It was a great year in comedy, so selecting the best of the best and compiling it into an hour-long special was a tall order. We have done just that, however, and we're kicking a new year off with a bang and The Best Comedy of 2012, as curated by the Bullseye staff.
You'll hear selections from the following, all of which are available for purchase now:
Hip hop blogger Andrew Noz joins us again this week to recommend some of his favorite tracks of the moment. What's he listening to now? Aesop Rock's ode to a haircut in Racing Stripes and Alpoko Don's stripped down track All I Know.
The Grammy-nominated jazz pianist and composer Vijay Iyer began learning classical violin at age three and started improvising on the piano only a few years later. While he studied math and physics at Yale and UC Berkeley, he couldn't stay away from music. He found himself doing academic work by day, and moonlighting as a jazz pianist in Bay Area clubs.
His music is known for its complex, pulsing rhythms and creating unusual covers of artists like Stevie Wonder, Flying Lotus, and Michael Jackson.
He talks to us about exploring rhythm with math (remember Fibonacci's sequence?), the social experience of creating and listening to music, and the idea that "music is action."
The Vijay Iyer Trio's newest album is Accelerando.
Demetri Martin is the kind of person who's obsessed with puzzles and linguistic and cultural ironies, and you've probably seen him explore those on his show Important Things with Demetri Martin. But he's usually got a big sketchpad, slides projected overhead, and a piano to riff on. He's put the theatricality aside in favor of straight ahead one-liners in this clip from his new special, Standup Comedian.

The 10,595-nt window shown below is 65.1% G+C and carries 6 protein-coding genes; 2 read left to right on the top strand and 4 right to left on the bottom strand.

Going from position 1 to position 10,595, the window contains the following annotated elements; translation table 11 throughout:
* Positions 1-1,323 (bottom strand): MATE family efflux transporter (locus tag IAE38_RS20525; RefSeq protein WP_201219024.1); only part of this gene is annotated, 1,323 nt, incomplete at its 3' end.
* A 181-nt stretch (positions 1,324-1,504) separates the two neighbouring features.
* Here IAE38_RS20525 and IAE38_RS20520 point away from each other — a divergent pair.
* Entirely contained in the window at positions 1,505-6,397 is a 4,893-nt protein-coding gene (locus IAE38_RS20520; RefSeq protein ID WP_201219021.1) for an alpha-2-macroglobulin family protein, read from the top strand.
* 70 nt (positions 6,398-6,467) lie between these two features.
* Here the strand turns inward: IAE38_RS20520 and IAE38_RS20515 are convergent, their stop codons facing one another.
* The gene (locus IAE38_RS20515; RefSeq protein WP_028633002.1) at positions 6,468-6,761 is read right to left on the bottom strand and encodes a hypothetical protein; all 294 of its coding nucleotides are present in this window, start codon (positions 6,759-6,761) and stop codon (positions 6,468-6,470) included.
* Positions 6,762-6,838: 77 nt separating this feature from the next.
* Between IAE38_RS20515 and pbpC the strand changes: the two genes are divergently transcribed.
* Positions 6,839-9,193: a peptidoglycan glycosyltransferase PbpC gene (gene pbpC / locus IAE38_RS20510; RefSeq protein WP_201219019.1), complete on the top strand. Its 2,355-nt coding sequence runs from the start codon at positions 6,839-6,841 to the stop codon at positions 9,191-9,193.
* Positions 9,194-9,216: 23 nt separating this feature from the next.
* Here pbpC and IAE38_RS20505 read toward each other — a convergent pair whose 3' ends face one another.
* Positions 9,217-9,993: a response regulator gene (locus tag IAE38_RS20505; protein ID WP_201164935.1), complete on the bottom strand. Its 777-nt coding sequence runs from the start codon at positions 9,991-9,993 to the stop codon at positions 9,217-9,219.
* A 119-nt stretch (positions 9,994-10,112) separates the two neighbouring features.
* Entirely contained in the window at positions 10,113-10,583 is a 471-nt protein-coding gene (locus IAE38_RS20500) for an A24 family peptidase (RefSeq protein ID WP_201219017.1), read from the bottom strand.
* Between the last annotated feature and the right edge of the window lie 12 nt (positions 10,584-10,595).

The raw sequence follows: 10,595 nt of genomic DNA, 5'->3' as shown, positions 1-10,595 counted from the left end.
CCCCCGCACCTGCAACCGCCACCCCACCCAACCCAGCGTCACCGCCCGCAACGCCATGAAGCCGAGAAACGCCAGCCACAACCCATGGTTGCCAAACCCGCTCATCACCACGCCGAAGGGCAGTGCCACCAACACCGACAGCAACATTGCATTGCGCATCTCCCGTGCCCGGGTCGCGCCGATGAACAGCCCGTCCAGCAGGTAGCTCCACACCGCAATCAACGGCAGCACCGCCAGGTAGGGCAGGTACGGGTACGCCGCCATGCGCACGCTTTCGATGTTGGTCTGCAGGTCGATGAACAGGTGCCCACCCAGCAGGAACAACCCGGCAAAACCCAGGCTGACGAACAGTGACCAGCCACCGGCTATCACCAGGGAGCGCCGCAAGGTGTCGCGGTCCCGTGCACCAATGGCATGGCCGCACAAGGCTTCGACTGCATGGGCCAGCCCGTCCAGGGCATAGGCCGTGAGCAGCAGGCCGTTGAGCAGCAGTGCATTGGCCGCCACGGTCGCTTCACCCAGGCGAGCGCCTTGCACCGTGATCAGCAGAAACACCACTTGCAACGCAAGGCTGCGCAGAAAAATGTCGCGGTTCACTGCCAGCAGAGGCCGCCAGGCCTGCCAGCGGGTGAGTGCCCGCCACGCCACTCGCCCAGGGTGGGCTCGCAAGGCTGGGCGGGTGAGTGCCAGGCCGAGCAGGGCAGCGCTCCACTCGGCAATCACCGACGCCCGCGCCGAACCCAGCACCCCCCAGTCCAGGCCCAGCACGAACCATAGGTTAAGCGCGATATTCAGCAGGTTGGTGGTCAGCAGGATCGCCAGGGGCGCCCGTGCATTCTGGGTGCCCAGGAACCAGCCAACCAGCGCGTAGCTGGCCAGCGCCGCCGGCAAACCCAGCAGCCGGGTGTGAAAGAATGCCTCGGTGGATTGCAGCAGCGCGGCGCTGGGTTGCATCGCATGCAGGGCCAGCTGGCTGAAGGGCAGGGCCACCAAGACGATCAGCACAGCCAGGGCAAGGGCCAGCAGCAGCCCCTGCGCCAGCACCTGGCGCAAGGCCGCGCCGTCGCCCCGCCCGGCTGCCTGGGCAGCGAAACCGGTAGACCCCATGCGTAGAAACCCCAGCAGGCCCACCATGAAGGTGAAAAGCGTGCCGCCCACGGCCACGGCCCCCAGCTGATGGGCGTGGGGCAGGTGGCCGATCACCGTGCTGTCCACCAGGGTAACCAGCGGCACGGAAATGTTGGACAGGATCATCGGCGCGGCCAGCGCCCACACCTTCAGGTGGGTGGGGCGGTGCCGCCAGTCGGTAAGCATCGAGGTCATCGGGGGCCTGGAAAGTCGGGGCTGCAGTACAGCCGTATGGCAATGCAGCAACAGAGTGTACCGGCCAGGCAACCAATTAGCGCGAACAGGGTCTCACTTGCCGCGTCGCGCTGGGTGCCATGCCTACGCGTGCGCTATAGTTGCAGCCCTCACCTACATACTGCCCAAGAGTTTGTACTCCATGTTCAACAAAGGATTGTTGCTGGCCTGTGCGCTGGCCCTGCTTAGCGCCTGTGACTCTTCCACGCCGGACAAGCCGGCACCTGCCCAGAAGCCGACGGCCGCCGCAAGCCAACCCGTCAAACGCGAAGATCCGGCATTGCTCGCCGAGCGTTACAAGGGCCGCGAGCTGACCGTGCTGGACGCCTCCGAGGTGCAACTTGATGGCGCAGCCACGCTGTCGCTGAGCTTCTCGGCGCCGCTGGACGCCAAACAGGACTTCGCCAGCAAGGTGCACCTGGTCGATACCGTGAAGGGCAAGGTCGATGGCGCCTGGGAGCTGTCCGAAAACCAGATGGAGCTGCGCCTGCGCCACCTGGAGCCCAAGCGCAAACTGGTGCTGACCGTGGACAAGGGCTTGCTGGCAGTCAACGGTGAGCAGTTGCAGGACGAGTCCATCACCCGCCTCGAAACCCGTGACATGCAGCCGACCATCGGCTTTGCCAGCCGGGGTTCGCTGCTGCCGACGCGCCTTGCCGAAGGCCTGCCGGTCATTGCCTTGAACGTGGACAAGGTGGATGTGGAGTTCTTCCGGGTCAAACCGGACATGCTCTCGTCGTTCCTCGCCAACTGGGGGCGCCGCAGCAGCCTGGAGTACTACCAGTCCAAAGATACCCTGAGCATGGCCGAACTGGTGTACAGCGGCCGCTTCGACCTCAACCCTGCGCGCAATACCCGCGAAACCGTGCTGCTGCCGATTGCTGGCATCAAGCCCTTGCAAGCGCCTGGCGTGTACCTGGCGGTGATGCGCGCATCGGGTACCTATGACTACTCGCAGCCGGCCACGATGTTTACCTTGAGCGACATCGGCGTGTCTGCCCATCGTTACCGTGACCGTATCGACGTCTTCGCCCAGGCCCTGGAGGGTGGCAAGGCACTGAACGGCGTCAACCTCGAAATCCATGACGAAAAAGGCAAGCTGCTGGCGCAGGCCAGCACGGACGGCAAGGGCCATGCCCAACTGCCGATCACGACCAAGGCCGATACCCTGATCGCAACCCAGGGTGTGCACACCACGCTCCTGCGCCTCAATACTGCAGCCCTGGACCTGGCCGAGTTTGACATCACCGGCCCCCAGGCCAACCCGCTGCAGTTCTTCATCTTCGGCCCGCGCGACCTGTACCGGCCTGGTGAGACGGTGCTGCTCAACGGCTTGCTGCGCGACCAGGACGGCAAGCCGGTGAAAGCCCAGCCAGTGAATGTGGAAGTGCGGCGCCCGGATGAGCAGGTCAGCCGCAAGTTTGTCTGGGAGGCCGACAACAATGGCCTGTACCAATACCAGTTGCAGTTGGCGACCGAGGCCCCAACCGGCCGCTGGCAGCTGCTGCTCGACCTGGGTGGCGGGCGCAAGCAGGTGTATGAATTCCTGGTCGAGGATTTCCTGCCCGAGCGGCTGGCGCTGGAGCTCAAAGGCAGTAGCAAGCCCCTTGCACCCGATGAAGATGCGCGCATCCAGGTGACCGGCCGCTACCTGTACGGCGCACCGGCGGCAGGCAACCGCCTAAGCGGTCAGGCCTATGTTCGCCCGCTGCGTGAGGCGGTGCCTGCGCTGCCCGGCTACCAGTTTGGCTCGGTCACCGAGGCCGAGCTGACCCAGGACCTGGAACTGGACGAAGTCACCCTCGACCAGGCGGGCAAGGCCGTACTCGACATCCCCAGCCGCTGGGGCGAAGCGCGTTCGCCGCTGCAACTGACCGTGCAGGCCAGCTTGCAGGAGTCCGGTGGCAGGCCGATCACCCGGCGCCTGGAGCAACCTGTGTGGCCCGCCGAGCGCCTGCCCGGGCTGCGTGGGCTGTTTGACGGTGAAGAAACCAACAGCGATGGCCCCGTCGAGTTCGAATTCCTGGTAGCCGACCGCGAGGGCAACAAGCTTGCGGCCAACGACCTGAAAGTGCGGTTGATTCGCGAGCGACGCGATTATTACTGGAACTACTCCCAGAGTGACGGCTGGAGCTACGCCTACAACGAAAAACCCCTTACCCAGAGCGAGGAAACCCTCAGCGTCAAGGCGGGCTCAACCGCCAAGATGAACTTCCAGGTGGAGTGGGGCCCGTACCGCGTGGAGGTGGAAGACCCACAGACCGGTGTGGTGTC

Want to learn more about Demetri Martin? Check out our interview with him about This is a Book.
Dave Hill is best known as a New York-based comedian, but he's dabbled in a lot of things. He's interviewed fans of Chick-Fil-A for This American Life, lived the life of a frontman for a semi-successful rock band (they were big in Japan), and even had a job as a pedicab driver for a few days.
One of his trademarks is making himself and others uncomfortable during a performance, whether he's asking inane or (alternately) inappropriately suggestive questions in his man-on-the-street interviews, performing stand up or hosting his talk show The Dave Hill Explosion. He mines a number of uncomfortable situations in his recent book of essays, Tasteful Nudes: ...and Other Misguided Attempts at Personal Growth and Validation.
He talks to us about how being a rock musician made him realize he loved comedy, and how he ended up performing at Sing Sing for maximum security felons. This interview originally aired July 2, 2012.)
What's your favorite mashup of genres? Head over to the MaxFun forum and tell us YOUR outshot.
Demetri Martin is a standup comedian, writer and actor. He's just published his first book, "This Is A Book." Like his comedy, the book reveals Martin's interest in structure, order and disruptions of structure and order. He's always been a fan of puzzles, and the book features, among other things, some extraordinarily long anagrams.
Demetri talks with Jesse Thorn about how standup comedy is like skateboarding, how his father, a priest, inspired him to be a performer, and more. Martin last appeared on The Sound of Young America about seven years ago.
JESSE THORN: It's The Sound of Young America, I'm Jesse Thorn. My guest on the program is the comedian Demetri Martin. He's an accomplished standup comic, and he's also had his own standup and sketch show, Important Things with Demetri Martin on Comedy Central. He's been featured in a number of films, and starred in one recently, and now he's the author of a brand new book called This is a Book.
Demetri, welcome back to The Sound of Young America.
DEMETRI MARTIN: Hey Jesse, thanks for having me.
JESSE THORN: I think we counted it up, it's actually been seven years since the last time you were on The Sound of Young America. It's a long time, thank you so much for coming back.
DEMETRI MARTIN: Yeah, thanks for having me back.